In this paper, we describe an extended Amish pedigree with apparent autosomal dominant parkinsonism with variable penetrance. Simulation analysis under conservative estimates (autosomal recessive model) indicated that this pedigree was adequately powered to detect linkage with a low false positive rate. The genome-wide scan identified markers on chromosomes 3, 7, 10 and 22 with parametric lod score > 3. While false positive lod scores due to pedigree errors are possible, we consider this unlikely. In support of this, Pollin et al. found that genealogical information of the Anabaptist Genealogy Database to be reliable, with nearly all deviations from the founder haplotypes (at least in the male lineage) to be consistent with mutation rates rather than errors (Pollin et al 2008). Although less sensitive, nonparametric analysis was significant for markers on chromosome 3 and 7 (p < 0.10). Haplotype analysis supported the existence of genes between markers D3S1764-D3S1744, D10S189-D10S1423, and D22S425-D22S1685, respectively, and suggested the contribution of multiple genes in this pedigree.

None of these markers were reported in previous whole genome linkage studies. Scott et al. reported a mlod of 1.62 for D3S2460 (135 cM) in levodopa-nonresponsive PD (Scott, Nance, Watts, Hubble, Koller, Lyons, Pahwa, Stern, Colcher, Hiner, Jankovic, Ondo, Allen, Jr., Goetz, Small, Masterman, Mastaglia, Laing, Stajich, Slotterbeck, Booze, Ribble, Rampersaud, West, Gibson, Middleton, Roses, Haines, Scott, Vance, & Pericak-Vance 2001) and Pankratz et al. reported a lod 1.3 for D10S1208 (63cM) in a whole genome scan of multiplex PD negative for parkin mutations (Pankratz, Nichols, Uniacke, Halter, Rudolph, Shults, Conneally, & Foroud 2002). Chromosome 22 (D22S685, 37 cM) was previously reported to contain a QTL for age at onset (Li et al. 2002). None of these previously reported markers are located near the markers we have identified in this study.

The parkinsonian phenotype in this pedigree includes three cases of PSP. Although usually considered clinically and pathologically distinct from PD, the inclusion of the PSP cases in our analysis did not adversely affect lod scores, and suggests the presence of phenotypic heterogeneity, which has been observed in other genetic forms of parkinsonism, including α-synuclein, LRRK2, and parkin gene mutations (Nishioka et al. 2006), (Fuchs et al. 2007), (Whaley et al. 2006), (Papapetropoulos et al. 2006), (Kunishige et al. 2004). We did not observe linkage to markers associated with α-synuclein, LRRK2 or Parkin. Sequencing of known segregating LRRK2 mutations and the entire Parkin coding region excludes the role of these genes. Compound heterozygosity for autosomal recessive genes, such as DJ1 and PINK1, could result in an apparent autosomal dominant inheritance pattern on account of cosegregation across several meioses. Although not feasible computationally, a joint linkage analysis across these two regions would address this possibility.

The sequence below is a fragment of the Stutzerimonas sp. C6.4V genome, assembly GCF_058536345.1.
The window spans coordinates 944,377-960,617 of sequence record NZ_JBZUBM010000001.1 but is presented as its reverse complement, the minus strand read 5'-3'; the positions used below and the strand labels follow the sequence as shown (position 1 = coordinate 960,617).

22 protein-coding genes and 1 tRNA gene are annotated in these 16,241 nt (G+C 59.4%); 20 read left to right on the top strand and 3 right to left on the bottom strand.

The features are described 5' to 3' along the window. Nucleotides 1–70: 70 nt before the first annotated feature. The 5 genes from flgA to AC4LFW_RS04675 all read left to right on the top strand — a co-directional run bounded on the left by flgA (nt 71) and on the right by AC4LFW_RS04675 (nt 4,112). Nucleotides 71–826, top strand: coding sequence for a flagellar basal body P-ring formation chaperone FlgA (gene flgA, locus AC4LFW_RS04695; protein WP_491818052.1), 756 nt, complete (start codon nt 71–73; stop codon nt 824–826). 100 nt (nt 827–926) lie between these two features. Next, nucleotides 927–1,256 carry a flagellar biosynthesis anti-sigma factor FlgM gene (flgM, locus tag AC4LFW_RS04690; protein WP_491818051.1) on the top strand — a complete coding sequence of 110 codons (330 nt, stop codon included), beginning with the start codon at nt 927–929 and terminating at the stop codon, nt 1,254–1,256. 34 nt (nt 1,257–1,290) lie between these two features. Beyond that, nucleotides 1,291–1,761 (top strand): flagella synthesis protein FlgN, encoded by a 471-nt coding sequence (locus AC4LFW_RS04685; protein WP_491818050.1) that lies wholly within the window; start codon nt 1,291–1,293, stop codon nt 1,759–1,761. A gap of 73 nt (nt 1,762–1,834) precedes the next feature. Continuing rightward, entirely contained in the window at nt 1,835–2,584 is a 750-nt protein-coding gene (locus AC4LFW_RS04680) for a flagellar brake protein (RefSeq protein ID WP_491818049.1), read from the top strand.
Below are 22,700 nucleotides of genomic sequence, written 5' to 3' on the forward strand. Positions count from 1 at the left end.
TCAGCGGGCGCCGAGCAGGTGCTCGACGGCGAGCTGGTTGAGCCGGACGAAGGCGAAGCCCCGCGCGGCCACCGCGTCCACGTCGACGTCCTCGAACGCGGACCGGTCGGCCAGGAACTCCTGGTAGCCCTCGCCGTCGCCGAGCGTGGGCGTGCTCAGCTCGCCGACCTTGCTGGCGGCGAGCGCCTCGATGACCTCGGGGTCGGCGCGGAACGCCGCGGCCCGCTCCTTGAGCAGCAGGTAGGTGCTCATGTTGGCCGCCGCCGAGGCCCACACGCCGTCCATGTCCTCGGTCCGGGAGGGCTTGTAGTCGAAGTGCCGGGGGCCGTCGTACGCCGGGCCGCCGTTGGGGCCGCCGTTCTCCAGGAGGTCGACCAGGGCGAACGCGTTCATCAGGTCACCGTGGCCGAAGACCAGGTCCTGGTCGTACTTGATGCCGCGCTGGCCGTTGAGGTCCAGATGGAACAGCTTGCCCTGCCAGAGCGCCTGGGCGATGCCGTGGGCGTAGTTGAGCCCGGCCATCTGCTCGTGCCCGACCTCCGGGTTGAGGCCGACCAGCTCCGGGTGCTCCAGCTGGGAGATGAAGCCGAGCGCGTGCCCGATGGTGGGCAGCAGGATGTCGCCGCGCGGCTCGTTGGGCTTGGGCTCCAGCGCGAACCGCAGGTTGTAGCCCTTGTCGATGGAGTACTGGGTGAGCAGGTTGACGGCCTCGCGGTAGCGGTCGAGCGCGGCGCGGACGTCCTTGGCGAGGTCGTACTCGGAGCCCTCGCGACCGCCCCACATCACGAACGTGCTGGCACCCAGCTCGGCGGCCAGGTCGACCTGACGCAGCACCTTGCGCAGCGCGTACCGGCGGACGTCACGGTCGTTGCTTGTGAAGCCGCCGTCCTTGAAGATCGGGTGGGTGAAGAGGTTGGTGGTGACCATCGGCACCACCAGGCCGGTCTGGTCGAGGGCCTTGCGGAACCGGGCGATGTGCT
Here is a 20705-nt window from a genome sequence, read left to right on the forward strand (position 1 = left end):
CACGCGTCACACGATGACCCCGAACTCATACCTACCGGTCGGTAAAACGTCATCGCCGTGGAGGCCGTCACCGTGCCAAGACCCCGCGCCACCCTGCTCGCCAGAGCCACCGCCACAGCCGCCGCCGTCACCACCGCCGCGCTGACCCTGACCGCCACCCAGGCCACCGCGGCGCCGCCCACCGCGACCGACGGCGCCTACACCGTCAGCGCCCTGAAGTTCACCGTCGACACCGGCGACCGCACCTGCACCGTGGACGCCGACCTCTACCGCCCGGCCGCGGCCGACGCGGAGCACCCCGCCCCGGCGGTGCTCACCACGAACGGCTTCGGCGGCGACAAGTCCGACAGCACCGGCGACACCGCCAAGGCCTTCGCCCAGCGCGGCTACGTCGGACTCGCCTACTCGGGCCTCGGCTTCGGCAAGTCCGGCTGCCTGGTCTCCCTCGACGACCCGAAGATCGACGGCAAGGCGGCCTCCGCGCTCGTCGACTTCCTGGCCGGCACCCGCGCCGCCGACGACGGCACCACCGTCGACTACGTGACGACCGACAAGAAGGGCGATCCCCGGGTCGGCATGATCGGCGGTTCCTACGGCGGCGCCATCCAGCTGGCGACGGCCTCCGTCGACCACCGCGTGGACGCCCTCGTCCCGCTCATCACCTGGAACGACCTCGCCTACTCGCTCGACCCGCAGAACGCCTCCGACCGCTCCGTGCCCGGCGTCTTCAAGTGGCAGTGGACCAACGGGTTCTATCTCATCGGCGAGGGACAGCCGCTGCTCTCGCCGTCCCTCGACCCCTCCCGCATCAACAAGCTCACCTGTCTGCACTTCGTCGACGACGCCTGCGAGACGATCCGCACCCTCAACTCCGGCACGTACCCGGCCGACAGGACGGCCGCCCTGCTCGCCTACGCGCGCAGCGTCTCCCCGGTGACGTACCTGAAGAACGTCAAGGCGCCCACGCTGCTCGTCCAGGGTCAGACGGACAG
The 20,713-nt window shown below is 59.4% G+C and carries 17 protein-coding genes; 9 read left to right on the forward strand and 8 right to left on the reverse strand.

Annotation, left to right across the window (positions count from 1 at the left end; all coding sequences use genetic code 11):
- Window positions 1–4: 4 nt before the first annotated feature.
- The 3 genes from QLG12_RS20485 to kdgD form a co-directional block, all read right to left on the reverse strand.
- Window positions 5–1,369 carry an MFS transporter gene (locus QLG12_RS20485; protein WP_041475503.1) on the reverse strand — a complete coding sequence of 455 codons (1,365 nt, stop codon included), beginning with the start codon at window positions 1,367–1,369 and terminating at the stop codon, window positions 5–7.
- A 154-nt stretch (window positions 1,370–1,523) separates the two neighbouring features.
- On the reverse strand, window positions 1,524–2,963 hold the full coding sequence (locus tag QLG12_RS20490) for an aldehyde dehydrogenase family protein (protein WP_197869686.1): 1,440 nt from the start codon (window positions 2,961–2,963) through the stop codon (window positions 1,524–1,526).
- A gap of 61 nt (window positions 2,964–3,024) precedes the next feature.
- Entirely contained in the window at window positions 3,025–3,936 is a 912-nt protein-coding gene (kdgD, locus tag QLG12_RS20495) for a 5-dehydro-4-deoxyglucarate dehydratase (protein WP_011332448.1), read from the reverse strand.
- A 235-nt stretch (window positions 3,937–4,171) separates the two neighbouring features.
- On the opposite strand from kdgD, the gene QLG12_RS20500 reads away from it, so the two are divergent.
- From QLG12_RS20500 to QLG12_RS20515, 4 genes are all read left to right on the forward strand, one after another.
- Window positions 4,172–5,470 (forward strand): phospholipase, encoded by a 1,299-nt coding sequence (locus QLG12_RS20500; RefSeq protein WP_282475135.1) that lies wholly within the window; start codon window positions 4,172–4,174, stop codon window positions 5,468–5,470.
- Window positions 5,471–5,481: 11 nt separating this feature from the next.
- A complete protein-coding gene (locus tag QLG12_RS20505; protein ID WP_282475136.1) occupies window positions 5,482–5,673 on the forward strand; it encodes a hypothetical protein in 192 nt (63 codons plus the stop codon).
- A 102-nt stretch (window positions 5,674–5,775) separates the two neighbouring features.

Racette et al. described a large Old Order Amish pedigree with multi-incident PD (Racette, Rundle, Wang, Goate, Saccone, Farrer, Lincoln, Hussey, Smemo, Lin, Suarez, Parsian, & Perlmutter 2002), (Racette et al. 2006). To our knowledge, our pedigree is not related to any members of this pedigree. Initial screening of their pedigree also suggested that genetic factors are likely to be responsible for PD in their population but the results of a genomic screen have not been reported. Interestingly, ascertainment of other Amish communities have revealed considerable variation in the prevalence of PD, suggesting the possibility of familial clustering and genetic risk for PD in this Amish community (Scott, W., personal communications). Due to social and cultural beliefs, autopsy studies are rarely conducted in this population, thus pathological confirmation has been difficult to obtain.

Supplementary Material

Table S1

Table S2


We dedicate this paper to the Amish communities in Holmes County and surrounding area, without whom none of this work would be possible. S.L.L. is supported by the Vanderbilt Physician Scientist Development Program and K08-NS01441S. J.L.H. is supported by R01 AG19085. S.L.L. and J.L.H. are also supported by a grant from the Michael J. Fox Foundation. The authors thank Thomas L. Davis, M.D. for introducing us to the Amish community and its leaders.